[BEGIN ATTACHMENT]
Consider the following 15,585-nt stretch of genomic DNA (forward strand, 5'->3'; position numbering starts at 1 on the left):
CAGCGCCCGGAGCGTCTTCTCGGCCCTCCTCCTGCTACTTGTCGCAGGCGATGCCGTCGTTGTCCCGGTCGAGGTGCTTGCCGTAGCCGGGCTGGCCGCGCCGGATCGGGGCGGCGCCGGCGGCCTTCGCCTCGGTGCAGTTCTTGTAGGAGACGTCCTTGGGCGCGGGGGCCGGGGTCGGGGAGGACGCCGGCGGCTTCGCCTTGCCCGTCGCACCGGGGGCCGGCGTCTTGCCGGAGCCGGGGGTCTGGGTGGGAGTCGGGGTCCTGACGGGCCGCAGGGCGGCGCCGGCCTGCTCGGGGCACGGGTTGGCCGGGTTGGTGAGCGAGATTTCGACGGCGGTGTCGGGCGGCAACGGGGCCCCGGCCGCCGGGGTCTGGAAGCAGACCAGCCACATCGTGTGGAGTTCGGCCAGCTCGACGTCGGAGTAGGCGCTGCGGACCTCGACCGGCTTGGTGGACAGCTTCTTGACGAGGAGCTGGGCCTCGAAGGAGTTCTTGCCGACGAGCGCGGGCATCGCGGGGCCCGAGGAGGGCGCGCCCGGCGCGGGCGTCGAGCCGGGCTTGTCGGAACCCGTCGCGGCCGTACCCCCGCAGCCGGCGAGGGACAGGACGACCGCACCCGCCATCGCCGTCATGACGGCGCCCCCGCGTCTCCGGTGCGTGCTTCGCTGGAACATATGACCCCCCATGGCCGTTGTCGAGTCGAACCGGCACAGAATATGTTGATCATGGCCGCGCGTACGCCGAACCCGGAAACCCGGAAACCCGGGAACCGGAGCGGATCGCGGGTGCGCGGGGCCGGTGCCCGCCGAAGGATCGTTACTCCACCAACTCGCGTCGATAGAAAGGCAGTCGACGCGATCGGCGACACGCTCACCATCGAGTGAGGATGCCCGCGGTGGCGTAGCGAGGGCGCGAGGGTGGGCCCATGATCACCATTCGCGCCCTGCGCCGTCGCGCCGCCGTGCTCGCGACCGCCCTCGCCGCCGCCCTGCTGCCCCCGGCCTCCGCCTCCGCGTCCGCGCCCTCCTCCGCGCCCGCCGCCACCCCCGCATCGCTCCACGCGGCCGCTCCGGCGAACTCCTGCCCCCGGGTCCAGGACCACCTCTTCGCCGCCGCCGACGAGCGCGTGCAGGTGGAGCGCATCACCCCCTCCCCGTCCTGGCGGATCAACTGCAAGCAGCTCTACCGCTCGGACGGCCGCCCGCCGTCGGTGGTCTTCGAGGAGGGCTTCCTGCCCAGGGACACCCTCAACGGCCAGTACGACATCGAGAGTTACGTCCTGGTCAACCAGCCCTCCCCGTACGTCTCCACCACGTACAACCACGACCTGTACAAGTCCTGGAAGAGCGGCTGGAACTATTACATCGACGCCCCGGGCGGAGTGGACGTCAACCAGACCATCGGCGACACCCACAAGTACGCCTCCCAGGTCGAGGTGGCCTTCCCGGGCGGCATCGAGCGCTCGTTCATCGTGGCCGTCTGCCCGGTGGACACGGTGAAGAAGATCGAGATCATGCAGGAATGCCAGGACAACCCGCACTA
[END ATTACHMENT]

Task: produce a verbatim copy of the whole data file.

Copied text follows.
Consider the following 15,585-nt stretch of genomic DNA (forward strand, 5'->3'; position numbering starts at 1 on the left):
CAGCGCCCGGAGCGTCTTCTCGGCCCTCCTCCTGCTACTTGTCGCAGGCGATGCCGTCGTTGTCCCGGTCGAGGTGCTTGCCGTAGCCGGGCTGGCCGCGCCGGATCGGGGCGGCGCCGGCGGCCTTCGCCTCGGTGCAGTTCTTGTAGGAGACGTCCTTGGGCGCGGGGGCCGGGGTCGGGGAGGACGCCGGCGGCTTCGCCTTGCCCGTCGCACCGGGGGCCGGCGTCTTGCCGGAGCCGGGGGTCTGGGTGGGAGTCGGGGTCCTGACGGGCCGCAGGGCGGCGCCGGCCTGCTCGGGGCACGGGTTGGCCGGGTTGGTGAGCGAGATTTCGACGGCGGTGTCGGGCGGCAACGGGGCCCCGGCCGCCGGGGTCTGGAAGCAGACCAGCCACATCGTGTGGAGTTCGGCCAGCTCGACGTCGGAGTAGGCGCTGCGGACCTCGACCGGCTTGGTGGACAGCTTCTTGACGAGGAGCTGGGCCTCGAAGGAGTTCTTGCCGACGAGCGCGGGCATCGCGGGGCCCGAGGAGGGCGCGCCCGGCGCGGGCGTCGAGCCGGGCTTGTCGGAACCCGTCGCGGCCGTACCCCCGCAGCCGGCGAGGGACAGGACGACCGCACCCGCCATCGCCGTCATGACGGCGCCCCCGCGTCTCCGGTGCGTGCTTCGCTGGAACATATGACCCCCCATGGCCGTTGTCGAGTCGAACCGGCACAGAATATGTTGATCATGGCCGCGCGTACGCCGAACCCGGAAACCCGGAAACCCGGGAACCGGAGCGGATCGCGGGTGCGCGGGGCCGGTGCCCGCCGAAGGATCGTTACTCCACCAACTCGCGTCGATAGAAAGGCAGTCGACGCGATCGGCGACACGCTCACCATCGAGTGAGGATGCCCGCGGTGGCGTAGCGAGGGCGCGAGGGTGGGCCCATGATCACCATTCGCGCCCTGCGCCGTCGCGCCGCCGTGCTCGCGACCGCCCTCGCCGCCGCCCTGCTGCCCCCGGCCTCCGCCTCCGCGTCCGCGCCCTCCTCCGCGCCCGCCGCCACCCCCGCATCGCTCCACGCGGCCGCTCCGGCGAACTCCTGCCCCCGGGTCCAGGACCACCTCTTCGCCGCCGCCGACGAGCGCGTGCAGGTGGAGCGCATCACCCCCTCCCCGTCCTGGCGGATCAACTGCAAGCAGCTCTACCGCTCGGACGGCCGCCCGCCGTCGGTGGTCTTCGAGGAGGGCTTCCTGCCCAGGGACACCCTCAACGGCCAGTACGACATCGAGAGTTACGTCCTGGTCAACCAGCCCTCCCCGTACGTCTCCACCACGTACAACCACGACCTGTACAAGTCCTGGAAGAGCGGCTGGAACTATTACATCGACGCCCCGGGCGGAGTGGACGTCAACCAGACCATCGGCGACACCCACAAGTACGCCTCCCAGGTCGAGGTGGCCTTCCCGGGCGGCATCGAGCGCTCGTTCATCGTGGCCGTCTGCCCGGTGGACACGGTGAAGAAGATCGAGATCATGCAGGAATGCCAGGACAACCCGCACTA